How are Payments on Account Calculated and Who Needs to Pay?

By January 27, 2022 Insights

The deadline for self-assessment tax returns is the 31st of January. Using the current deadline, it will mean that you are paying tax for the financial 2020/21 financial year. Once you have received your tax calculation, you will understand how much tax you need to pay for this year. However, along with the amount of tax you need to pay, you will also see additional payments that have to be made which are known as “Payments on Account”.

Payments on Account

You will be expected to make payments on account for the current tax year which is 2021/22. This is applicable if your tax and class 4 National Insurance liability for the 2020/21 tax year was a minimum of £1,000. However, this is not applicable if you paid a minimum of 80% of what you owe which falls under deduction at source and an example of this is PAYE.

Payment on Account – How it is Calculated

When it comes to determining your payments on account for the existing financial year, you need to begin with your tax and Class 4 National insurance liability for the previous tax year. In this example, that would be 2020/21. HMRC will assume that you have the same liability each year, and so, the amount that is collected will be the same as the previous year. 

Each payment on account that you make will be 50% of the amount of tax and Class 4 National Insurance liability that you paid during 2020/21. It is important to note that Class 2 National Insurance contributions are not considered when calculating the amount to pay.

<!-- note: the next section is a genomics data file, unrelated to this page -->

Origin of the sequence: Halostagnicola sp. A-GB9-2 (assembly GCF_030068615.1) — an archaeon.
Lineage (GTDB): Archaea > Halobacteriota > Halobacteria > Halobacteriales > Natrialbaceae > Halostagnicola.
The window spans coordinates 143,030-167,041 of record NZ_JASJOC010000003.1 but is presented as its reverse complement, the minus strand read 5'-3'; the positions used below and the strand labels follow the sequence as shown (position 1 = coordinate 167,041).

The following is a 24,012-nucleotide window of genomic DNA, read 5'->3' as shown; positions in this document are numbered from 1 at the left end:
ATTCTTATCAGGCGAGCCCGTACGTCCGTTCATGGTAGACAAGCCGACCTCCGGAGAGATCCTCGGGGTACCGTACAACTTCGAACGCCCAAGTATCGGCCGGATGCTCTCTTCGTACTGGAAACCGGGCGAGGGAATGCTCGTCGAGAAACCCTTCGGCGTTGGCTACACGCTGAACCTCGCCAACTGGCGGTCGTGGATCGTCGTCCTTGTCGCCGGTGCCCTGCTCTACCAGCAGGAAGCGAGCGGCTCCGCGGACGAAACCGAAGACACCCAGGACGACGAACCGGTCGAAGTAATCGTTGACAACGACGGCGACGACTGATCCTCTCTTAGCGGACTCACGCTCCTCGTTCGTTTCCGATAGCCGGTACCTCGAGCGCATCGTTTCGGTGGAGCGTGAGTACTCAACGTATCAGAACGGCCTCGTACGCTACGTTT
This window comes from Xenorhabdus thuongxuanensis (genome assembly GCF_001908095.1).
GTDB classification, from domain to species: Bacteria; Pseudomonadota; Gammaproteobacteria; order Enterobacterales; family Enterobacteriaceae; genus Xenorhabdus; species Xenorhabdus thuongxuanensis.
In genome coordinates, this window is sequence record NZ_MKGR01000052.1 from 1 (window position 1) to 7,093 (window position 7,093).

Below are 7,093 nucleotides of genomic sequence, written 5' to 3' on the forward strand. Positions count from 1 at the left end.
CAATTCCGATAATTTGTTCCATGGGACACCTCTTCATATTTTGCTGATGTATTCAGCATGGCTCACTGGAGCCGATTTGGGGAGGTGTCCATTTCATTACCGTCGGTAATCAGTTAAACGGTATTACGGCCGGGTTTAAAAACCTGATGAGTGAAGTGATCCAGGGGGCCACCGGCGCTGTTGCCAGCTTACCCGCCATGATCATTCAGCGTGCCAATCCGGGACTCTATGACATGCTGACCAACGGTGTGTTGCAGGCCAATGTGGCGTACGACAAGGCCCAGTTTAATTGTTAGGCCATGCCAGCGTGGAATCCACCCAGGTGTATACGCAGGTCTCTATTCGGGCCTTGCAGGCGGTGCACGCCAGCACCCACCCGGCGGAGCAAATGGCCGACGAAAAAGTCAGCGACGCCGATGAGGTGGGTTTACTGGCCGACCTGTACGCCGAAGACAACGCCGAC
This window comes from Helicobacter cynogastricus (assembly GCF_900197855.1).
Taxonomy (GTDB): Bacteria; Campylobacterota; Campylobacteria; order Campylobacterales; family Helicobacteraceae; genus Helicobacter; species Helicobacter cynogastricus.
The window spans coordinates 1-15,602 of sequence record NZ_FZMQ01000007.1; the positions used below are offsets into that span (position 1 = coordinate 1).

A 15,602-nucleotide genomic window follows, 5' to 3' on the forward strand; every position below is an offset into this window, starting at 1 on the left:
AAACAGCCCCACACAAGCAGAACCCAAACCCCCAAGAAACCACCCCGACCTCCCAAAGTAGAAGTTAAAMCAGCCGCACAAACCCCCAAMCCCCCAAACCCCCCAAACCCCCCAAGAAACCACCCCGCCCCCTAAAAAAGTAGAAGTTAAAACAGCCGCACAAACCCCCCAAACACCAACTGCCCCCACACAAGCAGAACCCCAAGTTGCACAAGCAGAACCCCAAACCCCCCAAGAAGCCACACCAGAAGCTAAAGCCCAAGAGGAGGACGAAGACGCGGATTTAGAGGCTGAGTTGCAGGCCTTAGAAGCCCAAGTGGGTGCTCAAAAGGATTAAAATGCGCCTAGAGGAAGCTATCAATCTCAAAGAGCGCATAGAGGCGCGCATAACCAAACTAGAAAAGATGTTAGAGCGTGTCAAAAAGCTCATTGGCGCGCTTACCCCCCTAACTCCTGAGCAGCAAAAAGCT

So, you will be expected to make the 50% payments on account by the 31st of January and the 31st of July after the current tax year which in this example, is 2021/22. 

Should the final amount of tax that you owe at the end of the current tax year (2021/22) be higher than the amount you have paid on account, you will need to pay that by the 31st of January after that tax year. In this case, that would be January 31st 2023 and would need to be paid along with Class 2 National Insurance that is owed for the year. Should your liability be lower than the amount you have paid on account, you can use this against future tax bills or you can have it refunded where possible. 

Organise Yourself

Reducing Payments On Account

If you believe or know that your tax liability for 2021/22 (using this example) is going to be lower than the amount you paid in 2020/21, then you can make the choice to lower your payments on account. 

There are a number of ways that you can inform HMRC that you want to lower your payments on account. You can do this by visiting your online personal tax account and selecting the option to “Reduce payments on account” while you can choose to complete the SA303 form which needs to be sent to HMRC. You can also inform HMRC through your self-assessment tax return by completing the “Other Information” box. Here you will need to provide the amount you want to pay and the reason for paying a lower amount.

However, one thing to consider is that if you reduce payments below the amount you will owe, you will have to pay interest on the difference between what you were expected to pay and the amount that you did pay.

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